I had decided to sail today, so I did. Early forecasts showed likely strong gusts late in the day. Early in the morning CBI had tweeted that there would be red test conditions in the afternoon. But this is the Charles, so what really happened? 0 kts, gusting to 2. I watched for a while after getting to the dock, then finally mustered the courage.
Centerboard Merc, mainsail only. The idea was to practice roll tacking. Supposedly you can gain speed on a roll tack and so can propel yourself even with no wind. Is it really possible? On a Mercury? When you’re just learning and barely know what your’re doing? And struggle a bit with difficulty moving around the boat?
It turned out yes! Well, maybe not gain speed, but certainly not lose too much. I was able to tack and come out of the tack with headway. Any headway at all was good in that wind, but it seemed pretty much full headway. This meant that I could tack again almost immediately and repeat and make progress to windward, even with glassy water and slack tell tales.
Start on close hauled course with headway, close hauled sail and a slight heel. Sheet a little harder for extra weather helm and either let the tiller fall to leeward if it wants to or push it over if it doesn’t want to. As the boat starts to spin, level it to take out that little bit of heel. The boat doesn’t like to pass through the eye of the wind as well with any heel as it does flat so it must be flat before it gets to the eye of the wind. As the sail luffs, let the sheet go slack and pass it behind your head, shore school style. In the light air, push the boom out to keep it dead with the wind as the boat continues to spin under it. As the boat approaches the new close hauled course, lean as much as possible to leeward for the roll. With the sail exactly in line with the wind, it doesn’t back, it just slices straight to leeward. Then center weight to roll back to vertical. This is where the sail fills from rolling and propels the boat forward. It’s at the verge of a luff while the boat is rolling even though it is eased pretty far. Also as the boat returns to vertical, sheet the main back to close hauled trim so that the sail stays filled. The tack should be complete to the new close hauled course, with headway, and with the sail trimmed close hauled.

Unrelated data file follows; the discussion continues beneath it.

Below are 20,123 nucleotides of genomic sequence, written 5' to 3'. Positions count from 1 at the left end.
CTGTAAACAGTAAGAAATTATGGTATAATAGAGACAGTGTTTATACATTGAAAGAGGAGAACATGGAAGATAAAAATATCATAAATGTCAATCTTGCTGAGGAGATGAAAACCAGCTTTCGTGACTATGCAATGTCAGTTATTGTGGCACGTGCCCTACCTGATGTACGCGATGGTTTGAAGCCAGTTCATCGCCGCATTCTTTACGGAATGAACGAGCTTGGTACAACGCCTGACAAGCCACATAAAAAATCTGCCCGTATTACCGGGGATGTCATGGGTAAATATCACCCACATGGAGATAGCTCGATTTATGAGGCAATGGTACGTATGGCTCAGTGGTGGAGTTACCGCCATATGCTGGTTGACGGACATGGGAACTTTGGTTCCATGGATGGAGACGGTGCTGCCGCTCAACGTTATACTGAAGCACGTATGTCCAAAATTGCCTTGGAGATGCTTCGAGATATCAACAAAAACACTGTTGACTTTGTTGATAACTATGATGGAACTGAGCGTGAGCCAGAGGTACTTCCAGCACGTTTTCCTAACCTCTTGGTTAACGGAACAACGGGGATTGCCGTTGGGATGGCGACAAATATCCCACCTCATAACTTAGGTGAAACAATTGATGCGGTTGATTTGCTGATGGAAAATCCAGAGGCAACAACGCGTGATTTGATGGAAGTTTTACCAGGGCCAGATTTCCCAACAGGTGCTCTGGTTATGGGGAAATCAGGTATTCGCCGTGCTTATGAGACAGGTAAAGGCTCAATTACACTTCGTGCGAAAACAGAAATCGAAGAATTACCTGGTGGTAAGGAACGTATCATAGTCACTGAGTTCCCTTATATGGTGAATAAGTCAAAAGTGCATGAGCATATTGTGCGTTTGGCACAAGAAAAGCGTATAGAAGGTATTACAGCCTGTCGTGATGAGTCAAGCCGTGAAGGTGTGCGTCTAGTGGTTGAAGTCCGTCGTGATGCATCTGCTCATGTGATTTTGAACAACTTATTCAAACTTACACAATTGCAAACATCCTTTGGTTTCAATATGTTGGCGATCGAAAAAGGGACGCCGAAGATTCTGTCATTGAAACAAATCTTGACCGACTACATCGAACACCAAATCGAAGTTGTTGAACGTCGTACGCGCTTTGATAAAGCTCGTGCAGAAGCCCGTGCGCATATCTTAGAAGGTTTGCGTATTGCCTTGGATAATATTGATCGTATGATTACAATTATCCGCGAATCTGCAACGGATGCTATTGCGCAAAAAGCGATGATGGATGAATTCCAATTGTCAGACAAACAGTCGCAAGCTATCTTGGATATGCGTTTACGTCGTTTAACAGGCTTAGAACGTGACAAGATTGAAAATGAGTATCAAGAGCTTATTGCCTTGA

That was my theory anyway, what I was attempting. I was going through it super slow motion, muttering the steps I was taking, and it was awkward and sloppy. Still it was kind of sort of working. I would tack, check my wake, then tell myself “tacking in 3, 2, 1…”
Next, on another day, try with more wind, with things happening faster, with crew, and with rolling the boat much more. And go back and review roll tacking videos on the internet and advice from others.
Finally worth mentioning, a problem with this light of wind was that it would stop completely and then come back in from a random direction. I had problems getting downwind to practice tacking because I would run down wind, then have the wind come in from a new direction so that I wasn’t downwind anymore!